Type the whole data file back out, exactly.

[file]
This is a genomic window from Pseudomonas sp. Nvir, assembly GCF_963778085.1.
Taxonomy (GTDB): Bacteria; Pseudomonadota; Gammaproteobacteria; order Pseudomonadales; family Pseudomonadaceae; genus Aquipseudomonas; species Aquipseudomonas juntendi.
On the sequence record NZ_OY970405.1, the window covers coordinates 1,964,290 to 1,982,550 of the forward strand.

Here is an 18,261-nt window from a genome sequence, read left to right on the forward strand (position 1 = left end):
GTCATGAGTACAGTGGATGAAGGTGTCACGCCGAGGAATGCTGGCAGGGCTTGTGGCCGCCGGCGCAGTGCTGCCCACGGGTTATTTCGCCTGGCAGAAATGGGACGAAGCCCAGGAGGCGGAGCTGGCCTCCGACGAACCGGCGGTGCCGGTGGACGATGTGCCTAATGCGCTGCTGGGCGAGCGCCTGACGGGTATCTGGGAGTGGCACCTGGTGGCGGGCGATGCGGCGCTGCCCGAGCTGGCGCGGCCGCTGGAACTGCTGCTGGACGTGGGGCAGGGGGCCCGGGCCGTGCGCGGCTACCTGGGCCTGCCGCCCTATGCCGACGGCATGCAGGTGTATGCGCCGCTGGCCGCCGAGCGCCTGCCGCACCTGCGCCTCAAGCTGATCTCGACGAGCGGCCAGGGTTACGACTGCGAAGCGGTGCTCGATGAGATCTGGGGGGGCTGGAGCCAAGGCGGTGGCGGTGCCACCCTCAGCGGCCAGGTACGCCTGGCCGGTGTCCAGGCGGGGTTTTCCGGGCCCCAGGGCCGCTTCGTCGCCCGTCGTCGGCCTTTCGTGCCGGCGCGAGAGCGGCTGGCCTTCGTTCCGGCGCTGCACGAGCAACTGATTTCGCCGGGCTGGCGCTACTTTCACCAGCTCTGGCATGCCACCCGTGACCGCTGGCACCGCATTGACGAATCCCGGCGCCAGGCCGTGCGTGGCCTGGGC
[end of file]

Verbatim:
This is a genomic window from Pseudomonas sp. Nvir, assembly GCF_963778085.1.
Taxonomy (GTDB): Bacteria; Pseudomonadota; Gammaproteobacteria; order Pseudomonadales; family Pseudomonadaceae; genus Aquipseudomonas; species Aquipseudomonas juntendi.
On the sequence record NZ_OY970405.1, the window covers coordinates 1,964,290 to 1,982,550 of the forward strand.

Here is an 18,261-nt window from a genome sequence, read left to right on the forward strand (position 1 = left end):
GTCATGAGTACAGTGGATGAAGGTGTCACGCCGAGGAATGCTGGCAGGGCTTGTGGCCGCCGGCGCAGTGCTGCCCACGGGTTATTTCGCCTGGCAGAAATGGGACGAAGCCCAGGAGGCGGAGCTGGCCTCCGACGAACCGGCGGTGCCGGTGGACGATGTGCCTAATGCGCTGCTGGGCGAGCGCCTGACGGGTATCTGGGAGTGGCACCTGGTGGCGGGCGATGCGGCGCTGCCCGAGCTGGCGCGGCCGCTGGAACTGCTGCTGGACGTGGGGCAGGGGGCCCGGGCCGTGCGCGGCTACCTGGGCCTGCCGCCCTATGCCGACGGCATGCAGGTGTATGCGCCGCTGGCCGCCGAGCGCCTGCCGCACCTGCGCCTCAAGCTGATCTCGACGAGCGGCCAGGGTTACGACTGCGAAGCGGTGCTCGATGAGATCTGGGGGGGCTGGAGCCAAGGCGGTGGCGGTGCCACCCTCAGCGGCCAGGTACGCCTGGCCGGTGTCCAGGCGGGGTTTTCCGGGCCCCAGGGCCGCTTCGTCGCCCGTCGTCGGCCTTTCGTGCCGGCGCGAGAGCGGCTGGCCTTCGTTCCGGCGCTGCACGAGCAACTGATTTCGCCGGGCTGGCGCTACTTTCACCAGCTCTGGCATGCCACCCGTGACCGCTGGCACCGCATTGACGAATCCCGGCGCCAGGCCGTGCGTGGCCTGGGC